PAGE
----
A Special IARIW – World Bank Conference, New Approaches to Defining and Measuring Poverty in a Growing World, was held on 7-9 November 2019 at Convene, Washington DC, and we were happy to be part of it, presenting new research on multidimensional poverty. The International Association for Research in Income and Wealth (IARIW), established in 1947, organizes conferences on topics related to income and wealth throughout the world, generally in partnership with national statistical offices. With a focus on facilitating communication and interchange on measuring poverty, the conference succeeded in bringing together academic and government scholars in the field of economic and social statistics from many countries.
Reducing extreme poverty has for decades been a cornerstone of international economic development, as evidenced by this objective being at the forefront of the Millennium Development Goals (MDGs) and now the Sustainable Development Goals (SDGs). The World Bank, which reports on progress in reducing poverty for the MDGs and SDGs, estimates that in 2015, 736 million people lived in extreme poverty (defined as living on less than $1.90 per person per day in 2011 PPP terms). Despite this large count of people who live in extreme poverty, the proportion of the population that is living in extreme poverty has fallen from more than 35 percent in 1990, to 10 percent in 2015. Extreme poverty as measured by the international poverty line is less than 3 percent in more than half the countries of the world.
However, as the global proportion of people in extreme poverty declines further, this definition of global poverty may become increasingly less important as countries and development organizations define poverty in more socially relevant and useful ways for policy makers. As focusing on one factor alone, such as income, is not enough to capture the true reality of poverty, multidimensional poverty measurement can be used to uncover a more comprehensive picture. Applying a multidimensional approach to poverty measurement, as an essential complement to standard monetary poverty measurement, our team was happy to present the following papers:
Multidimensional Poverty: One Aim, Three Approaches, Quite a Few Different Results (Julia Karpati and Chris de Neubourg)
Normative and methodological conceptions of multidimensional poverty have shifted over time, paving the way for both specialised and comparative frameworks which have been heterogeneously adopted by global institutions and national governments to best serve the specialised purpose of assessing individuals’ experiences of non-monetary poverty. A current understanding of the most relevant tools for measuring and monitoring multidimensional poverty is important for disentangling global progress towards achieving targets 1.2 and 1.2.2 of the Sustainable Development Goals (SDGs). This paper compares the Multidimensional Poverty Index (MPI), Multiple Overlapping Deprivation Analysis (MODA), and consensual deprivation methodologies and their empirical applications for measuring child poverty specifically. The three approaches share some characteristics and produce partially similar types of output, though with different results. They also differ on crucial elements, rendering each of them suited for particular types of analyses. We take a policy-oriented perspective to disentangle similarities and differences between the methodologies.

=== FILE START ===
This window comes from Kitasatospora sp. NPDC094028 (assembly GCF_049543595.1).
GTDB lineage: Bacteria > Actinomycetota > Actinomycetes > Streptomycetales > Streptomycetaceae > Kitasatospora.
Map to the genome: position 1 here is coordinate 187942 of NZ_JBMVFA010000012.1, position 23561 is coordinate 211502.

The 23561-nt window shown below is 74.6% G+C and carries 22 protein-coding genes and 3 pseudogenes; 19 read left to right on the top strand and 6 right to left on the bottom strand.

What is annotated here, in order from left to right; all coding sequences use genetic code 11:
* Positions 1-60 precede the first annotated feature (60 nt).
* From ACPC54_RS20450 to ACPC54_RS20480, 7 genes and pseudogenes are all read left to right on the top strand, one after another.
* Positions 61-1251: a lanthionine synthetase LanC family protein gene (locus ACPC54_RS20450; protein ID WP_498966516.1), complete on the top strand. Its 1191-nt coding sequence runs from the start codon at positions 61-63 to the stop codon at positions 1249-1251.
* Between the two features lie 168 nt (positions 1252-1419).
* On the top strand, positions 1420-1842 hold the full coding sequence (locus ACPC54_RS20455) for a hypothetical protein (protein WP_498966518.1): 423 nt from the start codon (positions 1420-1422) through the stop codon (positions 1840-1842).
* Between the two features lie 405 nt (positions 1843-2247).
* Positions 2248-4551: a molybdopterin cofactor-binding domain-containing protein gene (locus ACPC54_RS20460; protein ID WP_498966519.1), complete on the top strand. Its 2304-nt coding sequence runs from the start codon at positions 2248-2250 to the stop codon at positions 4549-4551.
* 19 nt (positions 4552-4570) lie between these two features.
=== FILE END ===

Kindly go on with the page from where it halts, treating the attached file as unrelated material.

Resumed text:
Poverty amongst Women: A Multidimensional Perspective A Case Study in Rwanda (Nesha Ramful and Chris de Neubourg)
Rwanda is one of Africa’s fasting growing country recording consistently high economic growth since the last few years. One of the objective of the country is to achieve the maximum number of the Sustainable Development Goals (SDGs) by the year 2030. In this paper, we focus on the target 1.1.2 of SDG 1 on multidimensional poverty with a focus on women. Using the UNICEF’s Multiple Overlapping Deprivation Analysis (MODA) tool and the 2014/15 Demographic and Health Survey, we measure women’s multidimensional poverty level. It is found that 65.1% of the Rwandese women are multidimensionally poor and as stipulated by the SDGs, the aim is to halve this percentage by 2030. It is deprivation in the dimensions of Health, Education, Sanitation and Water that are mostly driving this poverty rate.
Identifying Poor Children: Understanding the Differences Between
Poverty Approaches (Anaïs Dangeot and Romina Safojan)
Poverty measurement is crucial to be able to identify the most vulnerable children. This study aims at explaining to what extent and what are the conditions under which monetary, subjective and child multidimensional poverty approaches identify the same children as poor. When measuring poverty, children are often not distinguished from the other household members. However, children’s experiences of poverty may be significantly different from adults. Using national representative individual micro-data from the 2015 Living Conditions Monitoring Survey (LCMS) for Zambia, we show that many characteristics of the child and the household significantly affect the probability of a joint identification of the child as poor according to the different poverty measures.
To find out more about the IARIW and for a complete list of all papers presented and discussed, please use this weblink.